Former Democratic Republic of Congo vice president Jean-Pierre Bemba has arrived in Belgium after being acquitted on appeal of war crimes, the International Criminal Court said Friday.
The one-time rebel leader, who had already spent a decade behind bars, was "released provisionally under specific conditions," the Hague-based court said in a statement.
In a surprise decision, judges last week overturned the 2016 verdict against Bemba and quashed his 18-year prison sentence, saying he could not be held criminally liable for crimes committed by his troops in the Central African Republic in 2002-2003.
According to a source close to the case, Bemba left the ICC detention centre on Wednesday but remained under the supervision of the court pending approval from Belgian authorities for him to join his wife and children in Brussels.
A lawyer for Bemba confirmed that he was in the country.
Bemba's wife and children are believed to be living in a villa in the suburb of Rhode-Saint-Genese, some 15 kilometres south of Brussels, where he was originally arrested in May 2008 at the ICC's request.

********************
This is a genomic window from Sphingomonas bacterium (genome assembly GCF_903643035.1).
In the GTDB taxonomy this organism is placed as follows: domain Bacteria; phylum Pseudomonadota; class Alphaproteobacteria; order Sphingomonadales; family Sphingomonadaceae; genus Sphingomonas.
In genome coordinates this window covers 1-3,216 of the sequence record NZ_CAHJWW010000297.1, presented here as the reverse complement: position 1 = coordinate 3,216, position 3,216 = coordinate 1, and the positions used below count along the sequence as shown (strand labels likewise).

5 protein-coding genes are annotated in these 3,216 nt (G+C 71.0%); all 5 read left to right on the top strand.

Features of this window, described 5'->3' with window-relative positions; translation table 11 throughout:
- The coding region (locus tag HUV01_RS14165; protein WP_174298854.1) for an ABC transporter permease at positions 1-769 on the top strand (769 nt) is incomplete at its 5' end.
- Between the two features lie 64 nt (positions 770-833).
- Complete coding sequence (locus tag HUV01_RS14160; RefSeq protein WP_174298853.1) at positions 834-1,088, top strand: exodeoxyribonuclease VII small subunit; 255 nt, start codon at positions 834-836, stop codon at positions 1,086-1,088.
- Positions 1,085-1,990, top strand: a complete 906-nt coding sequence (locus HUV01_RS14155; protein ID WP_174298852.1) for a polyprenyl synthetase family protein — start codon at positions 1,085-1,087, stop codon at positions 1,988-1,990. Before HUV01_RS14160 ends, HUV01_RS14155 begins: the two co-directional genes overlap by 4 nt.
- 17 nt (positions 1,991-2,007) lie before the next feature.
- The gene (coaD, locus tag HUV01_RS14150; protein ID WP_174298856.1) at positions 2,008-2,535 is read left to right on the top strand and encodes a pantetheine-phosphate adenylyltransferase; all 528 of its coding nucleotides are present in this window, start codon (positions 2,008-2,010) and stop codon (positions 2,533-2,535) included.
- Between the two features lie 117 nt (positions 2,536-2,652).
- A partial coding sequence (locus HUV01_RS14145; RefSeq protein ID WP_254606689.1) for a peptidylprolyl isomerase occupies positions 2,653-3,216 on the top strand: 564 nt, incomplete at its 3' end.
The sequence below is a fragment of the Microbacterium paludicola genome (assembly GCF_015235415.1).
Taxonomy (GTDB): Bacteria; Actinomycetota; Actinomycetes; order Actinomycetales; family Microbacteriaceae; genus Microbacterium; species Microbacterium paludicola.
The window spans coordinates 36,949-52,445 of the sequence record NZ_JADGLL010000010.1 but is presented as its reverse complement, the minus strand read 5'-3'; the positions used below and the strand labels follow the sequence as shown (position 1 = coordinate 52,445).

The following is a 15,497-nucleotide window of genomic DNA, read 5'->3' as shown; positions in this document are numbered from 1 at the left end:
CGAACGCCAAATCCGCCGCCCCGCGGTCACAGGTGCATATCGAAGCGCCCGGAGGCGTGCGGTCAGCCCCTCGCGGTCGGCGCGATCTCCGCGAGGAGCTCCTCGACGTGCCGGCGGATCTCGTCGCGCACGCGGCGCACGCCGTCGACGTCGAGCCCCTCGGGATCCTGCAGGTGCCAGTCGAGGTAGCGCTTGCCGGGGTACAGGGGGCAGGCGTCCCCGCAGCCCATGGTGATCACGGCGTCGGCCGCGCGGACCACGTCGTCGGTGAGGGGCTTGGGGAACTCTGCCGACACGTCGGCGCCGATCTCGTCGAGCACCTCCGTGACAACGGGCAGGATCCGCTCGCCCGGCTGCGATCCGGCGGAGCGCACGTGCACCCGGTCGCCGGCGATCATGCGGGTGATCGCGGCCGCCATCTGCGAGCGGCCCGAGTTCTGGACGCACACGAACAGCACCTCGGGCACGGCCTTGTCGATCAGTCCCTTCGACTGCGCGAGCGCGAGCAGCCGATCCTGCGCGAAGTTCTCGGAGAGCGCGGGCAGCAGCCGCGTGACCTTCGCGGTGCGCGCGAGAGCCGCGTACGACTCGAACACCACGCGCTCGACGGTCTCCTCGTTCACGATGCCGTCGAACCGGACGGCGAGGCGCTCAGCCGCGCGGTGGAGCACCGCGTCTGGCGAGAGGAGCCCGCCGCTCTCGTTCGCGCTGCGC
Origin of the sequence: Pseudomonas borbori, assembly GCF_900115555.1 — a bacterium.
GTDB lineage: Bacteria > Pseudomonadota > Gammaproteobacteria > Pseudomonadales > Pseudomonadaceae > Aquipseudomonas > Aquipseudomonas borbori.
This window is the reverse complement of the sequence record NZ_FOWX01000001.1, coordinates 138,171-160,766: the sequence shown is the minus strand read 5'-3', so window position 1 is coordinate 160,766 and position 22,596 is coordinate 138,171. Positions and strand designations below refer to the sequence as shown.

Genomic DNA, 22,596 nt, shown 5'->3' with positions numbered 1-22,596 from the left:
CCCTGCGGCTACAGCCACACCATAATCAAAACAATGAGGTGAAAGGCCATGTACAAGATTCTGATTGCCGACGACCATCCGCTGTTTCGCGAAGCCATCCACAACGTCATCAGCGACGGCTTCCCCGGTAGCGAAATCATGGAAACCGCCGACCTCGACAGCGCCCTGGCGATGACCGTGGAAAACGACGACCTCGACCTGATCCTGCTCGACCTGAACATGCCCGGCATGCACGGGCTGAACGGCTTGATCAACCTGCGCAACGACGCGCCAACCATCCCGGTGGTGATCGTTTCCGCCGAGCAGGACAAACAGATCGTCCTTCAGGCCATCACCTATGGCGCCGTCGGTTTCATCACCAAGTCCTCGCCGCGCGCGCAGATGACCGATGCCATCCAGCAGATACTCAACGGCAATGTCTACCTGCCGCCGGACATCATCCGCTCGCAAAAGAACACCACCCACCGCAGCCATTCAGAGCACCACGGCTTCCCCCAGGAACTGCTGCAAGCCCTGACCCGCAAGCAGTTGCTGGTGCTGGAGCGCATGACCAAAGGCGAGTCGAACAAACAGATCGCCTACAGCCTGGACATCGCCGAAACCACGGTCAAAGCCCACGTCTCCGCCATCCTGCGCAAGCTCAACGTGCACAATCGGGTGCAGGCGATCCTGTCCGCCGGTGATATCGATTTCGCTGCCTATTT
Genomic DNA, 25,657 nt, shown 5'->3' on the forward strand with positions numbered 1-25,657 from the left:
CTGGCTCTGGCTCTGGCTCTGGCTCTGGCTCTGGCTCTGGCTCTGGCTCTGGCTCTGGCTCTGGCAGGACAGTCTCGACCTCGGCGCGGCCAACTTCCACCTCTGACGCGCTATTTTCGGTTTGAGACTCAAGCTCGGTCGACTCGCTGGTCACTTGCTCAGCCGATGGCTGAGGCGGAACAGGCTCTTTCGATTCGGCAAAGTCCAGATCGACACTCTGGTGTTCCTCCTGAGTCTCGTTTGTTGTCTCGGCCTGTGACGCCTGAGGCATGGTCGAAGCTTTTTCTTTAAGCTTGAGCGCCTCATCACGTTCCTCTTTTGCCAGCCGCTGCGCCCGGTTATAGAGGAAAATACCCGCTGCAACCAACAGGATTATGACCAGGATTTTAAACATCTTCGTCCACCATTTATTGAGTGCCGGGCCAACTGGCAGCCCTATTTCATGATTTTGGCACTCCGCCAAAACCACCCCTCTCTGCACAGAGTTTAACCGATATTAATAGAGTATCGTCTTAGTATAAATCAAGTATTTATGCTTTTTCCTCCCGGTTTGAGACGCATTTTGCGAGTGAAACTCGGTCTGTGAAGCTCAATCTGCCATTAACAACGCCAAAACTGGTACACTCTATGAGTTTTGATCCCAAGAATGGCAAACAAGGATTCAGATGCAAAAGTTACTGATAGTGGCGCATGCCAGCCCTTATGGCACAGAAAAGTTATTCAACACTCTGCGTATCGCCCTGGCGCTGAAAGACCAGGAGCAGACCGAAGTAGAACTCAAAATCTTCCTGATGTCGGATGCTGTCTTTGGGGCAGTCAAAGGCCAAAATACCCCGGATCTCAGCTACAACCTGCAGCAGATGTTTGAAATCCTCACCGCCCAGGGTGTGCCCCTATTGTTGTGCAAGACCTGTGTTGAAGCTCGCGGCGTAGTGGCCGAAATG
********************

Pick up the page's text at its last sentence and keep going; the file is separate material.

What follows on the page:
Judges had initially found Bemba guilty on five counts of warcrimes and crimes against humanity committed by his private army during a five-month rampage in the neighbouring CAR where they committed murder, rape and looting.
The 18-year sentence was the longest ever to be handed down by the court and was the first trial to determine whether a military commander bore responsibility for the conduct of troops under his control.
Bemba's interim release relates to a separate case in which he was handed a one-year jail sentence and fined 300,000 euros ($350,000) in 2017 for bribing witnesses during his main war crimes trial.
He lost an appeal against that sentence and the ICC is yet to decide on a new jail term, which carries a maximum of five years.